The Rose Garden was also fairly predictable, although mostly entertaining. Some time travel in this one, but not a compelling read. (99 cents when i got it.)
The Physick Book of Deliverance Dane was a bit more engrossing and included a bunch of Salem witch trial history. Price was definitely right at $2.99.
The Fortune Quilt was sort of fun, and it was a Kindle freebie at the time. (Kindle owning friends -- I can lend this one. Let me know.) I liked the vivid descriptions of the little Arizona town and some of the plot twists.
Firefly Beach was iffy. I know it had a lot of favorable reviews, but I thought it was too heavy on the narrative and rather stilted on the slightly paranormal aspect. The time frame was unrealistic and many plot elements stretched belief to the point of breaking. I can lend it, but am glad it was on the free list and that I didn't pay for it.
The Blue Tail (a gift) and The Fish Wife (lent to me) were both paperback books, and I just loved them. The Blue Tail includes poetry by Mary Oliver and is set mostly in Bandon, Oregon -- one of my favorite coastal places -- and is about a teenager understanding and accepting her heritage and worth. What was not to love!
The Fish Wife is a fantasy-filled story that takes the reader from misty Ireland to the desert Southwest, and enchantingly fills in the story of the Old Mermaids in the desert. It was a quick read and lovely. The author has a great ear for dialogue and I loved that I could 'hear' the characters tell the story.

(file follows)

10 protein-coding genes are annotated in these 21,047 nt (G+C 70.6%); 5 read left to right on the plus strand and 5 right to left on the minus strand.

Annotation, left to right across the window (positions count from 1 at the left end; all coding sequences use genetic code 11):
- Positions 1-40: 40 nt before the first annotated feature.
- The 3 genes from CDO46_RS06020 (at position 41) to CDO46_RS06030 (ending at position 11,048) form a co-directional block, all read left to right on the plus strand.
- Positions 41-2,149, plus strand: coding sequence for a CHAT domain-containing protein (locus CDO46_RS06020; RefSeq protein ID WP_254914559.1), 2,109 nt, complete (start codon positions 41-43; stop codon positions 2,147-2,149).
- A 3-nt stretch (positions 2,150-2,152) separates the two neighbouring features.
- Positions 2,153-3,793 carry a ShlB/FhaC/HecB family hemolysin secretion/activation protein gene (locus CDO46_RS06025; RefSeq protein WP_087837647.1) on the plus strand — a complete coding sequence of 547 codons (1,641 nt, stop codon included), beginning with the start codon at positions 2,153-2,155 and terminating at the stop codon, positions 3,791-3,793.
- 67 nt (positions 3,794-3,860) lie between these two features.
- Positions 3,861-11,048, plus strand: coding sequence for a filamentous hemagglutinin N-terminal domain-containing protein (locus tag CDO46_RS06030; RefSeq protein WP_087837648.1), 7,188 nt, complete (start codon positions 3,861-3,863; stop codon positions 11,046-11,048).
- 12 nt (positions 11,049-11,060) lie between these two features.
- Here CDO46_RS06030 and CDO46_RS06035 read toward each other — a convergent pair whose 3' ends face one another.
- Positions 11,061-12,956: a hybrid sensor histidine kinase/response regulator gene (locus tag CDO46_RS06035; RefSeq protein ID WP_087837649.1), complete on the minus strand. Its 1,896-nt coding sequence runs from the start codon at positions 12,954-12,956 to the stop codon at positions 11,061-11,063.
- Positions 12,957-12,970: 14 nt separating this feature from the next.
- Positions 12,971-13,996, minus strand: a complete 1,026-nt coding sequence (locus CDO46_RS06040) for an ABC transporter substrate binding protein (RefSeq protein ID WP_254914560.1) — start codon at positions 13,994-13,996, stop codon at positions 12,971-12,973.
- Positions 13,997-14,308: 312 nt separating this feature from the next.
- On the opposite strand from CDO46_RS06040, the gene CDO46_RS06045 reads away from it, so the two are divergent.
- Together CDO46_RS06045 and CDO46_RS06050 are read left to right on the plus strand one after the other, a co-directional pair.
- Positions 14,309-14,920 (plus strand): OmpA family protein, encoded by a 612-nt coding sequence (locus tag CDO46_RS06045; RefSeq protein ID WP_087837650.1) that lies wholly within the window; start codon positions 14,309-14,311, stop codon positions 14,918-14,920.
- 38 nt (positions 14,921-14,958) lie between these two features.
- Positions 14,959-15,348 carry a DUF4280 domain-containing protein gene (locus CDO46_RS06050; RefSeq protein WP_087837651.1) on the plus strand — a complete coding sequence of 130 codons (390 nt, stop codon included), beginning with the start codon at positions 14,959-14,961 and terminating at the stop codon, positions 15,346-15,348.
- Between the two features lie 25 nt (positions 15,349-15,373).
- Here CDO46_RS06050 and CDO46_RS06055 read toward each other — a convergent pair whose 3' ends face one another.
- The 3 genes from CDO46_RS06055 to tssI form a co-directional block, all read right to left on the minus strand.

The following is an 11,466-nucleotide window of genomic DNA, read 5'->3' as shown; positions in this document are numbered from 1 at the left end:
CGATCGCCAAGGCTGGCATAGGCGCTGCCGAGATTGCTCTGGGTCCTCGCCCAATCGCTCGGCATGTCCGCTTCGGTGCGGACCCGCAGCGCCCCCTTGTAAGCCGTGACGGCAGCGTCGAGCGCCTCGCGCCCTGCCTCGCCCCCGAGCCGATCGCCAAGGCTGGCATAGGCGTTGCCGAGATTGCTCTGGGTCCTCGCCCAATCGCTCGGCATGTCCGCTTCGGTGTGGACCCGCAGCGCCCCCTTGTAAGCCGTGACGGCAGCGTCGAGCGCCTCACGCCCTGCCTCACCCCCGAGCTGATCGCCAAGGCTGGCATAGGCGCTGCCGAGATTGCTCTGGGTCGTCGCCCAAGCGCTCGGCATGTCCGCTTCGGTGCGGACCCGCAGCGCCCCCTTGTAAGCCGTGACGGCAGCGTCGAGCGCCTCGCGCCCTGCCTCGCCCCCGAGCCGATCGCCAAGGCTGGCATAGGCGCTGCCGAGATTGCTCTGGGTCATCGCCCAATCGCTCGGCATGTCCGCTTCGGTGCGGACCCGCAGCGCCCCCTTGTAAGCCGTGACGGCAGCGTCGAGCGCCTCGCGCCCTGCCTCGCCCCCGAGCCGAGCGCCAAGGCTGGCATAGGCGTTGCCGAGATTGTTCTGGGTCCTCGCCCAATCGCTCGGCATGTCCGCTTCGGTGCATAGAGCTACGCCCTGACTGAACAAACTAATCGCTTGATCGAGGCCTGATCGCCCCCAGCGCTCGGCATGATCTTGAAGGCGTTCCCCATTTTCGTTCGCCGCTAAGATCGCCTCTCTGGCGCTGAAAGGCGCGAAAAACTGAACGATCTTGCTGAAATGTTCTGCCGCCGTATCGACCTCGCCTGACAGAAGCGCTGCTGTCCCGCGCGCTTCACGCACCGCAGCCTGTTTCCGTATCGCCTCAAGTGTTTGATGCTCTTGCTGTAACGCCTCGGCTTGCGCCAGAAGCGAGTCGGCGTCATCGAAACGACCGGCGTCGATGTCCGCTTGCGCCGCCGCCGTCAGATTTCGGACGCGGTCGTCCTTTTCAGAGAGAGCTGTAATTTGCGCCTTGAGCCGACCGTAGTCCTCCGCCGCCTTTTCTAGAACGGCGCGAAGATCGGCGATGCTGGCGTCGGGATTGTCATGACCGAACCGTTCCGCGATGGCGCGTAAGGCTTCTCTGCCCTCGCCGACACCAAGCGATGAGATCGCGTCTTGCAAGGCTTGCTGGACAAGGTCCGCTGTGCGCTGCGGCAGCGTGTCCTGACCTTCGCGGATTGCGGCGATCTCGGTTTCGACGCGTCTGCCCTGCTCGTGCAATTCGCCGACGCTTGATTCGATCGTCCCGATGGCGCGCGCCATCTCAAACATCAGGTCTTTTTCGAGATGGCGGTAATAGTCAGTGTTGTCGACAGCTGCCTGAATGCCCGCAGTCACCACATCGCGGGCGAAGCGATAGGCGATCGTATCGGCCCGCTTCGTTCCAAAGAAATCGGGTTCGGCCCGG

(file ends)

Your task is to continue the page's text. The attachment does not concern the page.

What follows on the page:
I've got several other freebies loaded on the Kindle, and am reading one now that was recommended to me by a blog reader: The Accidental Peacemaker. Being the bargain hunger that I am (and realizing that not only is this a first-time novelist, the book is also self-published), I could not see paying $10, but I was able to use the Amazon Prime Library to borrow it!
It's kind of all over the place with a LOT of detailed location description (I could drive to most places mentioned from the directions), a plot that is interesting but that goes into a lot of directions: is it an action thriller about local militias and Muslim training camps? A romance between middle-aged people? A finding-oneself introspective novel? A guide to fishing in Oregon? A self-help how-to book on meditation? Huh. I'm still reading it but have NO idea where it's going.